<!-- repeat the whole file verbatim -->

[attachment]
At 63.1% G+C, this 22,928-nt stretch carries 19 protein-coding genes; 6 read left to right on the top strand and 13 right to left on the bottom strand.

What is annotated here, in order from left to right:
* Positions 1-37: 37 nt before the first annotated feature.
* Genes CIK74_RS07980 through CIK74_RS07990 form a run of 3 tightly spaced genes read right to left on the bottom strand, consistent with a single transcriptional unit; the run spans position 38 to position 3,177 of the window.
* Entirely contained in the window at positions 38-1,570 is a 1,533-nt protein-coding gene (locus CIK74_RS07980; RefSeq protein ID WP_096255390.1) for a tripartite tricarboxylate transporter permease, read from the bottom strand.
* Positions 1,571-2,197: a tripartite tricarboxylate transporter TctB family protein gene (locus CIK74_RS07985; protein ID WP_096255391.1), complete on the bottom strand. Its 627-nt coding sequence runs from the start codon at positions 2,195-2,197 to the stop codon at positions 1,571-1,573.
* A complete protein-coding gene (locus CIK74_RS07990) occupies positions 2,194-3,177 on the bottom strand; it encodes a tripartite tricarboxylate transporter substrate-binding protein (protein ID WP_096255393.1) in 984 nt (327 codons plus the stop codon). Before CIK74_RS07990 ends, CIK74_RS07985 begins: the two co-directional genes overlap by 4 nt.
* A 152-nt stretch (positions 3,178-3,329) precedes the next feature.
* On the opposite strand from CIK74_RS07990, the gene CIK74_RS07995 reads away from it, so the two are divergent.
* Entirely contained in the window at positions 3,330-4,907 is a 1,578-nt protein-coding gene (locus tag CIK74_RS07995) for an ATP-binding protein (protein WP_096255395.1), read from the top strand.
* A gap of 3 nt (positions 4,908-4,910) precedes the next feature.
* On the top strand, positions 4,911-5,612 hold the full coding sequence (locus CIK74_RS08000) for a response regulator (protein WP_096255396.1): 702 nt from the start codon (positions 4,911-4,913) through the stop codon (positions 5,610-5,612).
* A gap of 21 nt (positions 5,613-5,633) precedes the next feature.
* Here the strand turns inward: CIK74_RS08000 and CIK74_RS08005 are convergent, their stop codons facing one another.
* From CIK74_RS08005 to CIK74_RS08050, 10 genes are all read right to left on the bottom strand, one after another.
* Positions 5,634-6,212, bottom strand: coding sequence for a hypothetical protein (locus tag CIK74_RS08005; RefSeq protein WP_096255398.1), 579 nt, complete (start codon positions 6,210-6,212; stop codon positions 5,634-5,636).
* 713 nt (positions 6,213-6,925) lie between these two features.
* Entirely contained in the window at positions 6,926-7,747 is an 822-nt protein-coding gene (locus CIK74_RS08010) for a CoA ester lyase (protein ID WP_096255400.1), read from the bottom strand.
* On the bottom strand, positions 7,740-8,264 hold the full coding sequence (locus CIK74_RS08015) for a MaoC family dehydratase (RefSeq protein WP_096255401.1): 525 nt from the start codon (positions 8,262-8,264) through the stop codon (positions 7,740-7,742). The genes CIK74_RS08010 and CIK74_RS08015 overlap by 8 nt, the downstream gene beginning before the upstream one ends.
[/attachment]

At 63.1% G+C, this 22,928-nt stretch carries 19 protein-coding genes; 6 read left to right on the top strand and 13 right to left on the bottom strand.

What is annotated here, in order from left to right:
* Positions 1-37: 37 nt before the first annotated feature.
* Genes CIK74_RS07980 through CIK74_RS07990 form a run of 3 tightly spaced genes read right to left on the bottom strand, consistent with a single transcriptional unit; the run spans position 38 to position 3,177 of the window.
* Entirely contained in the window at positions 38-1,570 is a 1,533-nt protein-coding gene (locus CIK74_RS07980; RefSeq protein ID WP_096255390.1) for a tripartite tricarboxylate transporter permease, read from the bottom strand.
* Positions 1,571-2,197: a tripartite tricarboxylate transporter TctB family protein gene (locus CIK74_RS07985; protein ID WP_096255391.1), complete on the bottom strand. Its 627-nt coding sequence runs from the start codon at positions 2,195-2,197 to the stop codon at positions 1,571-1,573.
* A complete protein-coding gene (locus CIK74_RS07990) occupies positions 2,194-3,177 on the bottom strand; it encodes a tripartite tricarboxylate transporter substrate-binding protein (protein ID WP_096255393.1) in 984 nt (327 codons plus the stop codon). Before CIK74_RS07990 ends, CIK74_RS07985 begins: the two co-directional genes overlap by 4 nt.
* A 152-nt stretch (positions 3,178-3,329) precedes the next feature.
* On the opposite strand from CIK74_RS07990, the gene CIK74_RS07995 reads away from it, so the two are divergent.
* Entirely contained in the window at positions 3,330-4,907 is a 1,578-nt protein-coding gene (locus tag CIK74_RS07995) for an ATP-binding protein (protein WP_096255395.1), read from the top strand.
* A gap of 3 nt (positions 4,908-4,910) precedes the next feature.
* On the top strand, positions 4,911-5,612 hold the full coding sequence (locus CIK74_RS08000) for a response regulator (protein WP_096255396.1): 702 nt from the start codon (positions 4,911-4,913) through the stop codon (positions 5,610-5,612).
* A gap of 21 nt (positions 5,613-5,633) precedes the next feature.
* Here the strand turns inward: CIK74_RS08000 and CIK74_RS08005 are convergent, their stop codons facing one another.
* From CIK74_RS08005 to CIK74_RS08050, 10 genes are all read right to left on the bottom strand, one after another.
* Positions 5,634-6,212, bottom strand: coding sequence for a hypothetical protein (locus tag CIK74_RS08005; RefSeq protein WP_096255398.1), 579 nt, complete (start codon positions 6,210-6,212; stop codon positions 5,634-5,636).
* 713 nt (positions 6,213-6,925) lie between these two features.
* Entirely contained in the window at positions 6,926-7,747 is an 822-nt protein-coding gene (locus CIK74_RS08010) for a CoA ester lyase (protein ID WP_096255400.1), read from the bottom strand.
* On the bottom strand, positions 7,740-8,264 hold the full coding sequence (locus CIK74_RS08015) for a MaoC family dehydratase (RefSeq protein WP_096255401.1): 525 nt from the start codon (positions 8,262-8,264) through the stop codon (positions 7,740-7,742). The genes CIK74_RS08010 and CIK74_RS08015 overlap by 8 nt, the downstream gene beginning before the upstream one ends.